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18th of May 2018
ASKAP spots a Crab giant burst
by Keith Bannister
Fast radio bursts (FRBs) are millsecond-duration bursts of radio waves that come from outer space. Astronomers have known about them since 2007, but much about FRBs remains a mystery. This is because finding FRBs and pinpointing FRBs is very technically challenging.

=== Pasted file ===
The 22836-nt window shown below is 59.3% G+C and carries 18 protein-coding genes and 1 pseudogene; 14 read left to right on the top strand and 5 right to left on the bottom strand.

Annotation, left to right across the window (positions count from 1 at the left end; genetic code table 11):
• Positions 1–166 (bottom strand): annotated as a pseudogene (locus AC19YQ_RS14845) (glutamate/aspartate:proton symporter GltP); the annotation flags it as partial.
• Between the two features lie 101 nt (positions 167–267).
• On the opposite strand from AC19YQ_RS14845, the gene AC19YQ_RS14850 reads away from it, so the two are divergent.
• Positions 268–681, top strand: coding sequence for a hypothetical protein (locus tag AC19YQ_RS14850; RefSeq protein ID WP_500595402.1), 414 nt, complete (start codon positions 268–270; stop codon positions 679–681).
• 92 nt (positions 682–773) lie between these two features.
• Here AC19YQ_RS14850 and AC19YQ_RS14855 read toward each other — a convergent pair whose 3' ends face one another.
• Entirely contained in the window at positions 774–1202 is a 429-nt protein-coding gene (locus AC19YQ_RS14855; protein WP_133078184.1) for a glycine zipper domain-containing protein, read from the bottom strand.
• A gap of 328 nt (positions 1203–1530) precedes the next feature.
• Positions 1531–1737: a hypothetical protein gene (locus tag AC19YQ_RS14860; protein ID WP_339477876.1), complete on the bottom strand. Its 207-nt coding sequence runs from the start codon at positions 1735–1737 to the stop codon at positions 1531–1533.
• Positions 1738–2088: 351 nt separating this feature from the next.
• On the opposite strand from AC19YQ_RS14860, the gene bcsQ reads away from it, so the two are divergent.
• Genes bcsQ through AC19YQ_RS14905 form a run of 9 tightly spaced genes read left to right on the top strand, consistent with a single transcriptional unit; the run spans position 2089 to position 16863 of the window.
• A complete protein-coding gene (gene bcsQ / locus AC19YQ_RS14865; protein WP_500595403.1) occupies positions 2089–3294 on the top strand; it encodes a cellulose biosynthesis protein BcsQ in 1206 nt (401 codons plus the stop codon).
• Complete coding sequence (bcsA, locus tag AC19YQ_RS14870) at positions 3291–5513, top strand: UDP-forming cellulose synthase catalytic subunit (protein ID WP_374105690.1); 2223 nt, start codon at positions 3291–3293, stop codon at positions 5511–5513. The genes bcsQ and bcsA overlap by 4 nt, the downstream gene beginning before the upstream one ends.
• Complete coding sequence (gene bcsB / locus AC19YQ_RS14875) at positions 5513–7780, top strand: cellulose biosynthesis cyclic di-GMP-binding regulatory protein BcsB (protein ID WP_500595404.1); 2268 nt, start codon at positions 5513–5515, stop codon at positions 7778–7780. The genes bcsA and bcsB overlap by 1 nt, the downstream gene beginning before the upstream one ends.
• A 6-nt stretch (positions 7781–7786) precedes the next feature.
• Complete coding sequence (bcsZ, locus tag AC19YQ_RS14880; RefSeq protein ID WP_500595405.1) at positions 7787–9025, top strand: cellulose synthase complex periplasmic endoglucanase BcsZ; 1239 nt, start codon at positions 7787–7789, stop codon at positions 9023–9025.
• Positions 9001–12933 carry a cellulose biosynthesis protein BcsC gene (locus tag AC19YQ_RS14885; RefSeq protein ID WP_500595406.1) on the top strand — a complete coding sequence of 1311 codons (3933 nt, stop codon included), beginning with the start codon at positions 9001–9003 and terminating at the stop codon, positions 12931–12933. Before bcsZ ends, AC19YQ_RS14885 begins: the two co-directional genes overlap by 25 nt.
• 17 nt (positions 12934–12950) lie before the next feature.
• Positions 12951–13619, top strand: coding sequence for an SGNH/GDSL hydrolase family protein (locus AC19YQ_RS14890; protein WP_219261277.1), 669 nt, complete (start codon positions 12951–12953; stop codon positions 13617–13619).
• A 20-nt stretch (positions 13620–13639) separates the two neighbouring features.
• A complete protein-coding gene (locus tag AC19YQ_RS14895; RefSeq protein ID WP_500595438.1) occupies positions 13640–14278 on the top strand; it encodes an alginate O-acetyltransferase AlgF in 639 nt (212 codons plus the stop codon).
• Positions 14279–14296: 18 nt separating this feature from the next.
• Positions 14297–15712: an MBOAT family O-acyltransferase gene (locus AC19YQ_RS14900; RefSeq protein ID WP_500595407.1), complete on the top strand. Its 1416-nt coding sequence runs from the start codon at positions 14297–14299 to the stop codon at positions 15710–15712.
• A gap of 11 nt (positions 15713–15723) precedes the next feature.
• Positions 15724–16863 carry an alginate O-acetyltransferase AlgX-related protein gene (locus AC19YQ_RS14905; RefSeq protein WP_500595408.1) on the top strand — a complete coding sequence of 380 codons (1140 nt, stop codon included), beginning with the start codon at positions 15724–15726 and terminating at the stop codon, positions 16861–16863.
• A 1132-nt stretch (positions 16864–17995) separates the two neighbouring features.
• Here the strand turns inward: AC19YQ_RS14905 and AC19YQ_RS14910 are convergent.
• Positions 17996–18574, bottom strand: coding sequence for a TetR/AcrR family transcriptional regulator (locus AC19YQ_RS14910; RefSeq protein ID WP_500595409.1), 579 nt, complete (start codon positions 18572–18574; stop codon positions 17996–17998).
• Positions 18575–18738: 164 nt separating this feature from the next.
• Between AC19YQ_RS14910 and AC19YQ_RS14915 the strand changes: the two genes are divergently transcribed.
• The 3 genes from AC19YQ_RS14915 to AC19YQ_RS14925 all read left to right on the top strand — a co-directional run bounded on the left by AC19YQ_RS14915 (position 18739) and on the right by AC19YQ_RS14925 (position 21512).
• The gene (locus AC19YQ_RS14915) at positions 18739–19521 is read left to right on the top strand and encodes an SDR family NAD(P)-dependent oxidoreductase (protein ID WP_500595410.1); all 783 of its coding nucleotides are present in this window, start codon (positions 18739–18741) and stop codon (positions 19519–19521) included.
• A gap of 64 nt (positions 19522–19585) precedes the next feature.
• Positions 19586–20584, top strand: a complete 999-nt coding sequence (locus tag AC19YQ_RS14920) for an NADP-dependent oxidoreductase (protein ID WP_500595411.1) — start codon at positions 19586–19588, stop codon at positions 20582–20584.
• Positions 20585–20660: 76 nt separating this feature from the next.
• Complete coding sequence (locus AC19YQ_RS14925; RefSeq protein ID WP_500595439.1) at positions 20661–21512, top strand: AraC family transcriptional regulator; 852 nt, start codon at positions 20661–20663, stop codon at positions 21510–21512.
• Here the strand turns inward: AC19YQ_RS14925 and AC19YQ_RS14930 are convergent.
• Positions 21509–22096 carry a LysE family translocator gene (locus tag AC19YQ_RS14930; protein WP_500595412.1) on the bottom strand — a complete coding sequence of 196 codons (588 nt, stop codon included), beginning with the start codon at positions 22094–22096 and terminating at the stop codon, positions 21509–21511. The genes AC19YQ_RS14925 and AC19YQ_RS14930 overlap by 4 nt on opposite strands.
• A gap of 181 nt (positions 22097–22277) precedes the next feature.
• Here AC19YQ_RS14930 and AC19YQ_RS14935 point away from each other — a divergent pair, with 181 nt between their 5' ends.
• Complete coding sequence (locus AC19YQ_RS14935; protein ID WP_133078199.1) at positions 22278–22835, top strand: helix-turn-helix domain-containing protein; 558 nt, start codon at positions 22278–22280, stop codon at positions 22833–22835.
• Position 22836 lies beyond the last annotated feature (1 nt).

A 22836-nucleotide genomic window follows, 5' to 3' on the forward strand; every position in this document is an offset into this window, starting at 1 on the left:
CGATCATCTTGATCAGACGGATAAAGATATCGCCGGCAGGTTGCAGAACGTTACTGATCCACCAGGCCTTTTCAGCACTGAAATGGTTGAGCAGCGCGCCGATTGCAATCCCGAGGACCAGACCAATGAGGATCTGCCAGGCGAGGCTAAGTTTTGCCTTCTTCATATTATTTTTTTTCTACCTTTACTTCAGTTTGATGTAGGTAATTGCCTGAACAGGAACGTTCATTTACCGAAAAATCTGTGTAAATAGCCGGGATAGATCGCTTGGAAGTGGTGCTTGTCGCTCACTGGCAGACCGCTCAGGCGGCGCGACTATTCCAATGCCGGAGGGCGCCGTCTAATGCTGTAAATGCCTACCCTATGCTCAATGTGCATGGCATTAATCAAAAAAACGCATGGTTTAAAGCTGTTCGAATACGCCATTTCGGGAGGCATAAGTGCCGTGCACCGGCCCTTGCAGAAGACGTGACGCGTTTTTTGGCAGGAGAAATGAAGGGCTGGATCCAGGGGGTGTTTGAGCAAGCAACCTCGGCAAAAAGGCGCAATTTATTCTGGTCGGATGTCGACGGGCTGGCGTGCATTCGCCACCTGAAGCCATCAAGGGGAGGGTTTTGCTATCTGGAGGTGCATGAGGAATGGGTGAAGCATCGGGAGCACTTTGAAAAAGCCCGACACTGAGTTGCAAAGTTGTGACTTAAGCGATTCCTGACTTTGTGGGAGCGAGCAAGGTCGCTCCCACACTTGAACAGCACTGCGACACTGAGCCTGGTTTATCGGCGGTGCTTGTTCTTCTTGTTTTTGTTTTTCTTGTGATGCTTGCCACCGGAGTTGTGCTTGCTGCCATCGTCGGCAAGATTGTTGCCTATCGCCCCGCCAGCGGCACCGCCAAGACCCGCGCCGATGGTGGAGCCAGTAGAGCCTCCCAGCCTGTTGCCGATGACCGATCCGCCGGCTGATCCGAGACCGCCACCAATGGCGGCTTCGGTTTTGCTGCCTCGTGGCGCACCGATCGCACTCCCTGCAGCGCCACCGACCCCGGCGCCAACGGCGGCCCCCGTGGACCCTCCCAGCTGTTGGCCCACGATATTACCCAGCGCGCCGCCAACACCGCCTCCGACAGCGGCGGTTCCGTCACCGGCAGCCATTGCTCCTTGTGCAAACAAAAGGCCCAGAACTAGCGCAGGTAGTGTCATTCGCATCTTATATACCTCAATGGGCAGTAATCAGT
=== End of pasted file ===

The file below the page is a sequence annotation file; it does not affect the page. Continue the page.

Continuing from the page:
Astronomers from around Australia are working on making Australian Square Kilometer Array Pathfinder (ASKAP) into a FRB hunting and pinpointing telescope. To do this, the ASKAP detector must to be able to detect bursts in real time. In this image we show a pulse from the Crab pulsar. Every few minutes the Crab pulsar emits a 'giant pulse'. The ASKAP FRB detector found this pulse within half a second and downloaded these data from the 5 antennas that were observing at the time. These data, once suitably processed, can be used to pinpoint the direction that the pulse came from. (In the case of the Crab, we already know what that is, but for FRBs, that is a mystery waiting to be solved!)

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